Tuesday night's tilt against the Ottawa Senators will go a long way toward determining just what kind of team the Montreal Canadiens are this season.
More specifically, it will tell us if the Habs are really an improved version of last year's squad, or if this is a completely different team that needs to forge its own identity.
Last year's Habs would take the humiliation they suffered Saturday night and channel it into their next game. More often than not, it resulted in a victory, and a convincing one at that.
Will the Canadiens best players be their best players, as Guy Carbonneau said they needed to be following the loss to the Leafs?
The matchup with the Sens is a favourable one for the Canadiens, and you probably couldn't find a better one for the team to bounce back against. The Sens, to be generous, have been erratic all season and are a team in disarray to a far greater extent than the Canadiens. And the players who have been in Montreal a while remember all too well how Daniel Alfredsson, Dany Heatley and Jason Spezza have ripped the Canadiens to shreds over the past few years, so getting up for the game should not be an issue.
Before anyone gets too carried away with all the problems in the Canadiens play of late, they should take a look at the standings. With all their warts they've shown this season, and while playing only one of 12 games to the fullest of their potential, the Canadiens are still 8-2-2, right in the thick of it for the best record in the league. In fact, based on points percentage (as in the precentage of total points available earned by a team), the Habs .750 number is third to only San Jose (.813) and Detroit (.769).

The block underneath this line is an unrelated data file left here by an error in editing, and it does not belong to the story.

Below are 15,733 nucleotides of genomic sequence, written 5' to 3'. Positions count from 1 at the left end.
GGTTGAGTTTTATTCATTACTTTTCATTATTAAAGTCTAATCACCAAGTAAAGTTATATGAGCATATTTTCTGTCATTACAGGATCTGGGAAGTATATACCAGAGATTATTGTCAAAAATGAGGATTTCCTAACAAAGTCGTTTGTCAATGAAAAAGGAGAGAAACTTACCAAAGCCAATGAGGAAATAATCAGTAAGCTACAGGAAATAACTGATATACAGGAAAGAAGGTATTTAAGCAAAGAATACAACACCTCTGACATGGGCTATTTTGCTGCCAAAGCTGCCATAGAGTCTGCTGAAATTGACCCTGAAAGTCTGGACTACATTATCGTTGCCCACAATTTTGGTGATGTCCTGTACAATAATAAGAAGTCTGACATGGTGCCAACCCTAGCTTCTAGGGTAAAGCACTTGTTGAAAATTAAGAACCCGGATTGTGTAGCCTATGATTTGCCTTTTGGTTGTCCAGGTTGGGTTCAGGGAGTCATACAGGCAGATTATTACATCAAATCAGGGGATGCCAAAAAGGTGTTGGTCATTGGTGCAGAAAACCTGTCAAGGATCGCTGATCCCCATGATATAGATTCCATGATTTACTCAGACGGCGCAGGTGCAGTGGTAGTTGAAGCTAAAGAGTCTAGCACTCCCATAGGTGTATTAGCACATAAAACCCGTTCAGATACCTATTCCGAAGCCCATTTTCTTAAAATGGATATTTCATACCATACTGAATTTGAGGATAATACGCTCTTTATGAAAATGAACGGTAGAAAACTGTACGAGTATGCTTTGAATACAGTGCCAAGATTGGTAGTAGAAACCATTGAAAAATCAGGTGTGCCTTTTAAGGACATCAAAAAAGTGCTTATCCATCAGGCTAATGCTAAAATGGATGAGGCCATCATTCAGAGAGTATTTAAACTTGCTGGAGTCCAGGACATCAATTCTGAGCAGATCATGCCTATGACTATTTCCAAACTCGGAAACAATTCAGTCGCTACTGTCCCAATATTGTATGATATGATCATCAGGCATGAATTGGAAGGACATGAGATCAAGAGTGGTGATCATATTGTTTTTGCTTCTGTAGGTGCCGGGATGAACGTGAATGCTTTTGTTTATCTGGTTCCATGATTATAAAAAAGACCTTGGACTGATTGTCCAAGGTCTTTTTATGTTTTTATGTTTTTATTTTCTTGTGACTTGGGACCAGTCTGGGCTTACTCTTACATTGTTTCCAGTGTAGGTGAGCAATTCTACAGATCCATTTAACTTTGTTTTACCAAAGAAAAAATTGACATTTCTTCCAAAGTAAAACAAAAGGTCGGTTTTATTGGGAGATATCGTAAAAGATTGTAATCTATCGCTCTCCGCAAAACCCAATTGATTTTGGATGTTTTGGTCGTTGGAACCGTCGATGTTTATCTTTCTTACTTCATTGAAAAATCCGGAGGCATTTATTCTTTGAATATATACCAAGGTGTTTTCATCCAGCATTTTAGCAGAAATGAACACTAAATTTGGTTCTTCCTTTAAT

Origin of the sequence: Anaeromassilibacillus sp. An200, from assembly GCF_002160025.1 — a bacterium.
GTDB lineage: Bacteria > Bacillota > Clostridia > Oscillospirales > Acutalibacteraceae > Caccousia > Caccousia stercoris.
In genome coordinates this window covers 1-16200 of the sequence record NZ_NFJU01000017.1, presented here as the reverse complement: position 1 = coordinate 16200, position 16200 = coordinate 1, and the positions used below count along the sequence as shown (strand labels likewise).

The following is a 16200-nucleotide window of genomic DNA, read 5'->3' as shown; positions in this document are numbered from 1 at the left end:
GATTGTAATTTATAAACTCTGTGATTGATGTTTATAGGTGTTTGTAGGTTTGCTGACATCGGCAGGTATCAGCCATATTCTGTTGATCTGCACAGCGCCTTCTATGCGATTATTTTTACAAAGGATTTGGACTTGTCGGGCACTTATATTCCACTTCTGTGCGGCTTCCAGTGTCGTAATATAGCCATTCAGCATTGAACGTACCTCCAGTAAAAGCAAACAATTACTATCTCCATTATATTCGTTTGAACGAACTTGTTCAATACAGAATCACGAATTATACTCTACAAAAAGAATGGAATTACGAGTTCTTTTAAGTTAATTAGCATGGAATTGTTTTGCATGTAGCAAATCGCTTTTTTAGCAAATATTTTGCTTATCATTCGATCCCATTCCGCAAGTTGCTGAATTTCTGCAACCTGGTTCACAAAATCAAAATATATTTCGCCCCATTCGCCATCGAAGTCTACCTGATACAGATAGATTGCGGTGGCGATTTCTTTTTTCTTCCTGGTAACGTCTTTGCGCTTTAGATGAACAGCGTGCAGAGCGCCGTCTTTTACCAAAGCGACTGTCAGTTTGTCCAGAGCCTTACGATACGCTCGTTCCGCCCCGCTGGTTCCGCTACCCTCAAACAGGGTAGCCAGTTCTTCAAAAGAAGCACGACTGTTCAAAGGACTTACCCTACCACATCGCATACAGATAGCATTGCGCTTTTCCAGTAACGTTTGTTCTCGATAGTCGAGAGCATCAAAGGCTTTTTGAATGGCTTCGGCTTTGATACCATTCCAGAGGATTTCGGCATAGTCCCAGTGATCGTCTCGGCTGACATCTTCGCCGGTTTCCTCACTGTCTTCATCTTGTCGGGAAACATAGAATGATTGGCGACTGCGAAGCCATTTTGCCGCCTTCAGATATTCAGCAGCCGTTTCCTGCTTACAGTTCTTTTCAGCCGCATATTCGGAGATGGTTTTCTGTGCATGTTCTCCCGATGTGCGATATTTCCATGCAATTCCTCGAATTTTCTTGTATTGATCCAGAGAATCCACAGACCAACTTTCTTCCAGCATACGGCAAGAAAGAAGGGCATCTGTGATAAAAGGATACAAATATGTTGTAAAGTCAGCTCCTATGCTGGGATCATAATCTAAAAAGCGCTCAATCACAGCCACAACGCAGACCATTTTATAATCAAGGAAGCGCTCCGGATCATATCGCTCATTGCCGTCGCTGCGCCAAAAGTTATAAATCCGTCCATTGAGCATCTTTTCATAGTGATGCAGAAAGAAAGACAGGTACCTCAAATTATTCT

If the debacle in Toronto truly serves as a wakeup call, imagine what this team can accomplish when it finally clicks?
Bouncing over to the three-game sentence handed down to Tom Kostopoulos, I think it's a slap on the wrist, but I'm not the least bit surprised. Colin Campbell gave Randy Jones two games last year for knocking Patrice Bergeron out for an entire year, so in that sense I guess this suspension is severe, because the situations on the two hits are very similar.
But just because Campbell gave Jones a cream puff punsihment last year, does that mean Kostopoulos should get the same treatment now? Does "legal" precedent apply in a league where one man is responsible for all disciplinary decisions? Should we not allow for the likely possibility that Campbell made a mistake last year?
I'm just wondering what happens the next time a guy commits the sin, as Mike Van Ryn apparently did here, of deciding to change directions with the puck along the boards. Why is this a factor in the sentence? Is it so unheard of that a player decides to change directions to avoid a hit?
It's high time that players, who often say they should be allowed to police themselves, start looking at videos of situations like these and make the conscious decision that when a guy is vulnerable along the boards, it's a more prudent move to play the puck. That, in my opinion, would be a far more effective way of self-policing than dropping your gloves and pounding a guy into oblivion.